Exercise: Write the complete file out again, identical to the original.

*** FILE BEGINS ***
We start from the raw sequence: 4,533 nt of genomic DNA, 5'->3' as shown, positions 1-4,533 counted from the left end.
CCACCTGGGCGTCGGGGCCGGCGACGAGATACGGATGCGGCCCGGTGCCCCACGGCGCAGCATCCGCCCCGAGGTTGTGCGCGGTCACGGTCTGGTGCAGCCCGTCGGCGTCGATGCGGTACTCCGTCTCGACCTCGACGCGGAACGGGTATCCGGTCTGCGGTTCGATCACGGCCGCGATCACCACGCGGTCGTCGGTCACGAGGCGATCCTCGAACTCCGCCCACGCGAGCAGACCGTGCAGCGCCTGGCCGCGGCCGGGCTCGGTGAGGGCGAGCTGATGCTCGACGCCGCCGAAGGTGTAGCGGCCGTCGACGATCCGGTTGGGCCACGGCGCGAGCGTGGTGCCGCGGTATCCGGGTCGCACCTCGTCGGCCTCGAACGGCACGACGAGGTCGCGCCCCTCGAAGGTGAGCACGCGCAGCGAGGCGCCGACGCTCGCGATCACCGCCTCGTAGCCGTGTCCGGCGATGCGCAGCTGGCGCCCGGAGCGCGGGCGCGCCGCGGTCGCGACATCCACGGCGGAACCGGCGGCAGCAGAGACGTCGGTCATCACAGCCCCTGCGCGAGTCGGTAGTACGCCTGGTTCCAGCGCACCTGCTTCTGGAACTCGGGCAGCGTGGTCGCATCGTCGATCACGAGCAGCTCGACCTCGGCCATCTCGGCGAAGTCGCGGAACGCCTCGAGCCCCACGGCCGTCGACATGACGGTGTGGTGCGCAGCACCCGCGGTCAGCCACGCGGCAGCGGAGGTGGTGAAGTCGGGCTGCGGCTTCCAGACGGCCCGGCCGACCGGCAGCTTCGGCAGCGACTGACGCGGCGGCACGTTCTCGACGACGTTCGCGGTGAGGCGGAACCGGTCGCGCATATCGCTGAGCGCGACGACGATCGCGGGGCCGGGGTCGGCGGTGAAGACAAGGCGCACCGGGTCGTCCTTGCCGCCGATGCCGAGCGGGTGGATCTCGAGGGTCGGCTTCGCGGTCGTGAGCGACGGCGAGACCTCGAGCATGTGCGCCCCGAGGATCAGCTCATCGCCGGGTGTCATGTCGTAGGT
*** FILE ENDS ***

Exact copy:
We start from the raw sequence: 4,533 nt of genomic DNA, 5'->3' as shown, positions 1-4,533 counted from the left end.
CCACCTGGGCGTCGGGGCCGGCGACGAGATACGGATGCGGCCCGGTGCCCCACGGCGCAGCATCCGCCCCGAGGTTGTGCGCGGTCACGGTCTGGTGCAGCCCGTCGGCGTCGATGCGGTACTCCGTCTCGACCTCGACGCGGAACGGGTATCCGGTCTGCGGTTCGATCACGGCCGCGATCACCACGCGGTCGTCGGTCACGAGGCGATCCTCGAACTCCGCCCACGCGAGCAGACCGTGCAGCGCCTGGCCGCGGCCGGGCTCGGTGAGGGCGAGCTGATGCTCGACGCCGCCGAAGGTGTAGCGGCCGTCGACGATCCGGTTGGGCCACGGCGCGAGCGTGGTGCCGCGGTATCCGGGTCGCACCTCGTCGGCCTCGAACGGCACGACGAGGTCGCGCCCCTCGAAGGTGAGCACGCGCAGCGAGGCGCCGACGCTCGCGATCACCGCCTCGTAGCCGTGTCCGGCGATGCGCAGCTGGCGCCCGGAGCGCGGGCGCGCCGCGGTCGCGACATCCACGGCGGAACCGGCGGCAGCAGAGACGTCGGTCATCACAGCCCCTGCGCGAGTCGGTAGTACGCCTGGTTCCAGCGCACCTGCTTCTGGAACTCGGGCAGCGTGGTCGCATCGTCGATCACGAGCAGCTCGACCTCGGCCATCTCGGCGAAGTCGCGGAACGCCTCGAGCCCCACGGCCGTCGACATGACGGTGTGGTGCGCAGCACCCGCGGTCAGCCACGCGGCAGCGGAGGTGGTGAAGTCGGGCTGCGGCTTCCAGACGGCCCGGCCGACCGGCAGCTTCGGCAGCGACTGACGCGGCGGCACGTTCTCGACGACGTTCGCGGTGAGGCGGAACCGGTCGCGCATATCGCTGAGCGCGACGACGATCGCGGGGCCGGGGTCGGCGGTGAAGACAAGGCGCACCGGGTCGTCCTTGCCGCCGATGCCGAGCGGGTGGATCTCGAGGGTCGGCTTCGCGGTCGTGAGCGACGGCGAGACCTCGAGCATGTGCGCCCCGAGGATCAGCTCATCGCCGGGTGTCATGTCGTAGGT